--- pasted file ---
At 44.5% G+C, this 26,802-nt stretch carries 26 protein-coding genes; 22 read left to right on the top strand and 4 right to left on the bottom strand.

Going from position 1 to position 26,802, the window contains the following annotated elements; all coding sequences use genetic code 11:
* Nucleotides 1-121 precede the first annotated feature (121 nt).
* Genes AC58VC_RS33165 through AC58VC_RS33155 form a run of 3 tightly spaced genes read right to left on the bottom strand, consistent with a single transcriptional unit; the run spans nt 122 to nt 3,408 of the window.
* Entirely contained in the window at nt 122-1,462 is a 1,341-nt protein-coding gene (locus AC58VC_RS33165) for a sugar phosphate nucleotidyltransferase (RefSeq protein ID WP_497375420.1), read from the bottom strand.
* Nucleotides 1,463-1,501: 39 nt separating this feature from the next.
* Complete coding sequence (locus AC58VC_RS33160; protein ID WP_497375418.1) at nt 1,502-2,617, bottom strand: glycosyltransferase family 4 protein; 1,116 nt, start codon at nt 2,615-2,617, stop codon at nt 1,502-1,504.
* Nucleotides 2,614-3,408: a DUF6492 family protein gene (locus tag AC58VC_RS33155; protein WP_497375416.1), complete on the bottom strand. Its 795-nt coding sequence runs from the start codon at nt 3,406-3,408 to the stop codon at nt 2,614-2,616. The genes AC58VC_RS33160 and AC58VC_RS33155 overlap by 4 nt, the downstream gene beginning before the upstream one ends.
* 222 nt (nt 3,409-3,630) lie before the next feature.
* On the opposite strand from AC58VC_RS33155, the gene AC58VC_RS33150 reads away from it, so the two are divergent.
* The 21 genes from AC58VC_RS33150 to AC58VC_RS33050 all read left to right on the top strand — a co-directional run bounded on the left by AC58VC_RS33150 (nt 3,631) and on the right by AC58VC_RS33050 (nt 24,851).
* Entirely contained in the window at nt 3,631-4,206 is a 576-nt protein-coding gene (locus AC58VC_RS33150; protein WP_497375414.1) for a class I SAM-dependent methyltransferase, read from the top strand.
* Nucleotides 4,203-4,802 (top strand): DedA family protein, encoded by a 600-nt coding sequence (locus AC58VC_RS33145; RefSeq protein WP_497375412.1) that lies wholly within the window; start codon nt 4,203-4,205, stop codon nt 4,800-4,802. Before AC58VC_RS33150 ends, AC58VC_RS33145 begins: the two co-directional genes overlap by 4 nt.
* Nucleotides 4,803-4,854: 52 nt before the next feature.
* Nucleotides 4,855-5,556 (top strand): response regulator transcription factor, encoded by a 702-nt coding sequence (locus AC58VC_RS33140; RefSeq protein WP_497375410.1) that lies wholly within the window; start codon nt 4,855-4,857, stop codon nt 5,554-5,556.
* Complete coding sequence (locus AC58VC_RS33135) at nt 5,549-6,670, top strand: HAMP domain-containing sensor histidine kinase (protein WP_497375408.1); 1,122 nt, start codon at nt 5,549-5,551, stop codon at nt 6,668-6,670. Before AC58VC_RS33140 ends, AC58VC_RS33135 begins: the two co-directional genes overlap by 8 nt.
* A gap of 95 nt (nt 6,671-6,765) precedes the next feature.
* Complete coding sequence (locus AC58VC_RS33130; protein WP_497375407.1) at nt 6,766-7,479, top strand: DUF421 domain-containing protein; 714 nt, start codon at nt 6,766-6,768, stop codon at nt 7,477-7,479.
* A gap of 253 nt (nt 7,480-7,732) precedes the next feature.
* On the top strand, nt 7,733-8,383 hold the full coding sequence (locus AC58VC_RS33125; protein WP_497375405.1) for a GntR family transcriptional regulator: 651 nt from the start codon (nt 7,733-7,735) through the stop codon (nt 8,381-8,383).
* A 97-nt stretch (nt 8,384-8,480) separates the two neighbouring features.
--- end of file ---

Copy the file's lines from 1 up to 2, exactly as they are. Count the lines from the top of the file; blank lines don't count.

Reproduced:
At 44.5% G+C, this 26,802-nt stretch carries 26 protein-coding genes; 22 read left to right on the top strand and 4 right to left on the bottom strand.

Going from position 1 to position 26,802, the window contains the following annotated elements; all coding sequences use genetic code 11: